Wedding Etiquette: Don't be THAT guest - Kindred Photography

Wedding Etiquette: Don’t be THAT guest

Weddings can be so much fun to attend! Being able to celebrate the love of your friends or family member, party all night and eat good fun is great! But remember, this is the bride and grooms day, and, if guests aren’t careful, they can sometime commit some wedding “faux-pas”s that inconvenience the happy couple, or worse. So, I’ve put together a list of good wedding etiquette, so that you don’t accidentally become THAT guest.

Just a note: the photos in this blog are NOT examples of faux-pas’s, just beautiful imagery of gorgeous couples!

Wedding Etiquette faux-pas #1: Don’t RSVP “no” and show up

Maybe you thought you were working or had plans that weekend, and when you found out you were free, months after you has RSVP’d you though “hey! I’ll surprise her! She’ll be thrilled to see me.” While the bride may be thrilled to have her friend at her wedding, she won’t be thrilled about the cost of the extra plate of food, and additional fees for having more guests than anticipated. Wedding, as we all know, are expensive. For some, a plated dinner for one guests costs upwards of $100. And many venues actually charge a fee for having more guests than they had planned. So you “surprising” your friend can actually cause her a lot of stress.

Wedding etiquette and how to be a great wedding guest. Photo of groom and his parents

On that note, don’t bring extra guests.

A friend of mine had extended the invitation to her wedding to her florist, since she was friends with her new husband’s family. The florist then showed up with her family of NINE. Yep, nine. That’s nine extra people who weren’t invited, didn’t have a table to sit at, and nine extra dinners that weren’t planned or paid for. It doesn’t matter if the bride is your friend or cousin and they know the person, and it doesn’t matter if you won’t know anyone there. If you didn’t receive a plus one (or nine), don’t bring one.

Wedding etiquette faux-pas #3: Don’t complain to or worry the bride.

If it never happens again in her whole life, this should be the one day the bride experiences no stress. Since she’s human, she probably will anyway, but you don’t want to be the guest to bring that on. If you are going to be late, or you get lost and can’t find the venue. If someone is being a jerk, or you don’t like the table you’re at – complain to a friend, a bridesmaid, a groomsman, the officiant. Really, anyone BUT the bride. As her friend or family member, it should be your goal that by the end of the night, she thinks her day went perfectly and no one had anything but an amazing time.

bride and her bridesmaids before walking down the aisle.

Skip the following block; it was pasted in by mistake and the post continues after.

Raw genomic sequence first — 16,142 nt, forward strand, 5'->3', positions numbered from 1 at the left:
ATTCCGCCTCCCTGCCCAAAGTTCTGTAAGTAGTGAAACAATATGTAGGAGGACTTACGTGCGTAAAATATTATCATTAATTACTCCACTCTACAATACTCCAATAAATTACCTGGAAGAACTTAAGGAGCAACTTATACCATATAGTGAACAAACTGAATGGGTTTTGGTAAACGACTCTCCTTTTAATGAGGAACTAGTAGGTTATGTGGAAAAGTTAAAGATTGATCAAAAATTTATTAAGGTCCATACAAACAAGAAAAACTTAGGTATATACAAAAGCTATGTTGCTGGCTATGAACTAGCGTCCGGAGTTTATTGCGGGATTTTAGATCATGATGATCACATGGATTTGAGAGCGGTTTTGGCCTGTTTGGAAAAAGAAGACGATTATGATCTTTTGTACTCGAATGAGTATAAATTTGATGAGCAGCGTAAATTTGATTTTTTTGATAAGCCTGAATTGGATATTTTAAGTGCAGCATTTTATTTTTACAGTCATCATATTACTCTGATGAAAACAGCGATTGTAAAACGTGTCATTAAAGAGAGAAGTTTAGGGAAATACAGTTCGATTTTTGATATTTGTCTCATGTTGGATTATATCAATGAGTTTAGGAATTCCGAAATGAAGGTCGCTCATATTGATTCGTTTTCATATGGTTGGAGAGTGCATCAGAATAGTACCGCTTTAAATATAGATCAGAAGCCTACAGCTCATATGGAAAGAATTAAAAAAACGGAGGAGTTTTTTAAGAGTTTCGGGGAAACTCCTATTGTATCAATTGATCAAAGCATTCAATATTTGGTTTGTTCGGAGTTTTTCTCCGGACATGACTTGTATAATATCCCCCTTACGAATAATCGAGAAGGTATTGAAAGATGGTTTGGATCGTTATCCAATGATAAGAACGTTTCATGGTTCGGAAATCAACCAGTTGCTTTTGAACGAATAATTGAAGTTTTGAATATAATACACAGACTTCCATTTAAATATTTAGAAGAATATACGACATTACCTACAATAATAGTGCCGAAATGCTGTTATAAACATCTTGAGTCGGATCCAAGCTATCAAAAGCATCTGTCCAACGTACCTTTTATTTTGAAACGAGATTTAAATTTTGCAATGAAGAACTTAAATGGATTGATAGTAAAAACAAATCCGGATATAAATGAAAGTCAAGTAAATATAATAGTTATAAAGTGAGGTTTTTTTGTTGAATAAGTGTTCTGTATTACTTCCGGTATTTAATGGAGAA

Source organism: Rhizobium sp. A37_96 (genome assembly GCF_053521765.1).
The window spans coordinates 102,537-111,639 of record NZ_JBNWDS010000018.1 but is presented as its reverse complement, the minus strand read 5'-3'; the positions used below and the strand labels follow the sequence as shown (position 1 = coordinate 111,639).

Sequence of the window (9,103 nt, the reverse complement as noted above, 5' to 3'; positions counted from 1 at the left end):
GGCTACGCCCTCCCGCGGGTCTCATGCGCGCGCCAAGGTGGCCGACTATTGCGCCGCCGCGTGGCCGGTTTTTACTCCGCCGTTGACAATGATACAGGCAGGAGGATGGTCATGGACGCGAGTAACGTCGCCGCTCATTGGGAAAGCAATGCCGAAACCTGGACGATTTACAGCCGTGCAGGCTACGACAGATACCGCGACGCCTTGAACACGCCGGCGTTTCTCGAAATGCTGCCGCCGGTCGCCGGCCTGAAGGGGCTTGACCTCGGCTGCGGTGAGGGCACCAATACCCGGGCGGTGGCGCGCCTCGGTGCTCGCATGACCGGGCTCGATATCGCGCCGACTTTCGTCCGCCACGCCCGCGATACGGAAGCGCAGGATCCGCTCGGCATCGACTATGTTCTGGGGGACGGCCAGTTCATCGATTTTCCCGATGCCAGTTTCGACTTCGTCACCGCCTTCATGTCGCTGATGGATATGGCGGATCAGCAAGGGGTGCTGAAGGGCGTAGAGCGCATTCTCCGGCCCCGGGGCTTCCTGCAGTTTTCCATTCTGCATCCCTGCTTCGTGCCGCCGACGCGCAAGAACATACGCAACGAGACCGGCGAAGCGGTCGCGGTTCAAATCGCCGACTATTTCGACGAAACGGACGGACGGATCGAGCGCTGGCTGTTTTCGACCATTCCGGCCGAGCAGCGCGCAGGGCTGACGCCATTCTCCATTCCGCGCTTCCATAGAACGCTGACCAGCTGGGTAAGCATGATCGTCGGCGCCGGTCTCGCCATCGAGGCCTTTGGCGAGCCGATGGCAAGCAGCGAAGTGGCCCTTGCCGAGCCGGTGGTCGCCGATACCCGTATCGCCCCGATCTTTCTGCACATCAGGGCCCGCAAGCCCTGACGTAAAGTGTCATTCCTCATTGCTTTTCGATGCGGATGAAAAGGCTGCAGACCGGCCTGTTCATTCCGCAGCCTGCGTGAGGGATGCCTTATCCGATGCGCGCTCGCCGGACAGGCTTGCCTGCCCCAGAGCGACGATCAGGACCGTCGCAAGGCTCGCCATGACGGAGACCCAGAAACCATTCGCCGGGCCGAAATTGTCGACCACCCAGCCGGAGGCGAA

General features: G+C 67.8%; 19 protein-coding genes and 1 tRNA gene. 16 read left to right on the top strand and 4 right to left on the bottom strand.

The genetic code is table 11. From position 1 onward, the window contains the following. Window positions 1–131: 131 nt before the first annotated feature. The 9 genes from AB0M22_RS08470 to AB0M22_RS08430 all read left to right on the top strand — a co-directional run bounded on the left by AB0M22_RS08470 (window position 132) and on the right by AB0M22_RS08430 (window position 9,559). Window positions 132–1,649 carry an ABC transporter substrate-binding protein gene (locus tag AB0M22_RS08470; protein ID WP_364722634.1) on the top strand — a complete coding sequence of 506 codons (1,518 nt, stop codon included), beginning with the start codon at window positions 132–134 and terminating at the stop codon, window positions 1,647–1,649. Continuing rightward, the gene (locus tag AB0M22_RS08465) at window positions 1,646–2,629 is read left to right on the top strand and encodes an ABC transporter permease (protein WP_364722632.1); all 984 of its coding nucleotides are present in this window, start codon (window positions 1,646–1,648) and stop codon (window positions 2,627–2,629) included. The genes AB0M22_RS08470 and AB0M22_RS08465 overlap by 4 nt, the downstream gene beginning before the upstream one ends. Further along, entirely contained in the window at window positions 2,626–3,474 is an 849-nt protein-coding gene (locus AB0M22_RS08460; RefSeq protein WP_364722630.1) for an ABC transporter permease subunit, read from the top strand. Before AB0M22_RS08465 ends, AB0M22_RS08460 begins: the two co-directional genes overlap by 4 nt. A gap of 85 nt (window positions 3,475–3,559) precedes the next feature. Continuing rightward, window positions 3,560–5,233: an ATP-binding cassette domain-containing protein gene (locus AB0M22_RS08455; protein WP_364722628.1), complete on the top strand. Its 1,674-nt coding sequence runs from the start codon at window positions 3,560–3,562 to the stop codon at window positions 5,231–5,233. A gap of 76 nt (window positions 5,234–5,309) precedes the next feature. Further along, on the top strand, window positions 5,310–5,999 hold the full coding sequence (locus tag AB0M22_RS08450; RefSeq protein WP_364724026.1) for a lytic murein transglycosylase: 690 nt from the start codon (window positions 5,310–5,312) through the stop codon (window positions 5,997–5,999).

Follow the dress code.

If the couple wants a formal, black-tie wedding, wear a formal gown. If they want dressy casual, throw on a summer dress. Even if there wasn’t a specific dress code, follow a general one. Read: Don’t wear jeans to a wedding. Ever. I don’t care if it’s in a backyard or at a farm. Jeans aren’t wedding attire.

You can have fun without drinking too much.

One of the most complained about guest faux-pas’s is rowdy guests. Yes, it’s a party, and yes, you can have fun and unwind. But don’t be the person that drinks too much and starts saying things you’ll regret. Don’t be the person who talks loudly and can be heard over the speeches, or the person who trips and falls on the cake, or worse yet, the bride.

bride and groom photos at Pitt Lake after their wedding ceremony

If the couple has requested an unplugged ceremony, leave your phone or camera in your bag.

Many couples these days are opting for an unplugged ceremony. This means they want their guests fully engaged in their wedding, not on their phones or taking photos. That’s what they paid really good money to hire a professional for – to capture their day. As much as you might want to, or think you take great photos, they may not want your photos from their day. They may prefer you sit, watch, listen, laugh and cry with them instead.

Even if it’s not an unplugged ceremony, you don’t want to be the guest with a phone or iPad in your face the whole time. There’s few things worse than the couple getting their photos back and seeing 90% of their guests holding up a phone or iPad during the processional or vows.

Overall, just remember that this day is about them! It’s about their relationship and their life together. They want to celebrate with you because you’re important to them, but whatever they want and whatever makes them happy goes!

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Wedding Etiquette: Don’t be THAT guest

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